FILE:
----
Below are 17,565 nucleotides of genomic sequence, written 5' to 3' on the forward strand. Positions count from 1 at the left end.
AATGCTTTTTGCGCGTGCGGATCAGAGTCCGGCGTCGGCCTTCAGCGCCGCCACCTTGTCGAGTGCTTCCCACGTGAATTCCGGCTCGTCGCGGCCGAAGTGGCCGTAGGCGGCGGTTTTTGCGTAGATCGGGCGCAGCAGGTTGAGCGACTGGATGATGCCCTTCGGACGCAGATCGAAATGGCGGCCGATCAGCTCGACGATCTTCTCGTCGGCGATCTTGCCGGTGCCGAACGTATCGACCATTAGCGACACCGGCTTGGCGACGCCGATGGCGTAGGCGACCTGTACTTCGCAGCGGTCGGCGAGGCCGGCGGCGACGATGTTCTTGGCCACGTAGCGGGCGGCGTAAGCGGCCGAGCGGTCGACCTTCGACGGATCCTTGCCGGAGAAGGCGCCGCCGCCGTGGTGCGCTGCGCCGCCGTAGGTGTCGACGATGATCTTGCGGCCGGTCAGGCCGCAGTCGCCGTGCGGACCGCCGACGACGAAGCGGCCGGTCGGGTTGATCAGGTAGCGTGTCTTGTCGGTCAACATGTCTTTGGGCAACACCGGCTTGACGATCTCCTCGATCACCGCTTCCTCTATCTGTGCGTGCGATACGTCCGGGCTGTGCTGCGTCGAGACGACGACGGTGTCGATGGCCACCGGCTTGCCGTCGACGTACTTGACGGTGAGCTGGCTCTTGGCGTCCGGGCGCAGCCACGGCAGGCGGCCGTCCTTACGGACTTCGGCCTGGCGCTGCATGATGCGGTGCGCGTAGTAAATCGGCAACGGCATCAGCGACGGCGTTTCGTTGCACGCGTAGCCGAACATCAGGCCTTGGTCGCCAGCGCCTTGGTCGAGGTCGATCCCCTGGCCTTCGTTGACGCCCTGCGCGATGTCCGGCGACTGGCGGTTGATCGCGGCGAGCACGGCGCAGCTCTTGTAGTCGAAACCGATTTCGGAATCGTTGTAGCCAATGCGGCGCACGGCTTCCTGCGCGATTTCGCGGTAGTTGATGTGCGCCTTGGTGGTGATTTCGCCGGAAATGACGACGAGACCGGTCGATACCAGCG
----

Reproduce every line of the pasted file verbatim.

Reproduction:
Below are 17,565 nucleotides of genomic sequence, written 5' to 3' on the forward strand. Positions count from 1 at the left end.
AATGCTTTTTGCGCGTGCGGATCAGAGTCCGGCGTCGGCCTTCAGCGCCGCCACCTTGTCGAGTGCTTCCCACGTGAATTCCGGCTCGTCGCGGCCGAAGTGGCCGTAGGCGGCGGTTTTTGCGTAGATCGGGCGCAGCAGGTTGAGCGACTGGATGATGCCCTTCGGACGCAGATCGAAATGGCGGCCGATCAGCTCGACGATCTTCTCGTCGGCGATCTTGCCGGTGCCGAACGTATCGACCATTAGCGACACCGGCTTGGCGACGCCGATGGCGTAGGCGACCTGTACTTCGCAGCGGTCGGCGAGGCCGGCGGCGACGATGTTCTTGGCCACGTAGCGGGCGGCGTAAGCGGCCGAGCGGTCGACCTTCGACGGATCCTTGCCGGAGAAGGCGCCGCCGCCGTGGTGCGCTGCGCCGCCGTAGGTGTCGACGATGATCTTGCGGCCGGTCAGGCCGCAGTCGCCGTGCGGACCGCCGACGACGAAGCGGCCGGTCGGGTTGATCAGGTAGCGTGTCTTGTCGGTCAACATGTCTTTGGGCAACACCGGCTTGACGATCTCCTCGATCACCGCTTCCTCTATCTGTGCGTGCGATACGTCCGGGCTGTGCTGCGTCGAGACGACGACGGTGTCGATGGCCACCGGCTTGCCGTCGACGTACTTGACGGTGAGCTGGCTCTTGGCGTCCGGGCGCAGCCACGGCAGGCGGCCGTCCTTACGGACTTCGGCCTGGCGCTGCATGATGCGGTGCGCGTAGTAAATCGGCAACGGCATCAGCGACGGCGTTTCGTTGCACGCGTAGCCGAACATCAGGCCTTGGTCGCCAGCGCCTTGGTCGAGGTCGATCCCCTGGCCTTCGTTGACGCCCTGCGCGATGTCCGGCGACTGGCGGTTGATCGCGGCGAGCACGGCGCAGCTCTTGTAGTCGAAACCGATTTCGGAATCGTTGTAGCCAATGCGGCGCACGGCTTCCTGCGCGATTTCGCGGTAGTTGATGTGCGCCTTGGTGGTGATTTCGCCGGAAATGACGACGAGACCGGTCGATACCAGCG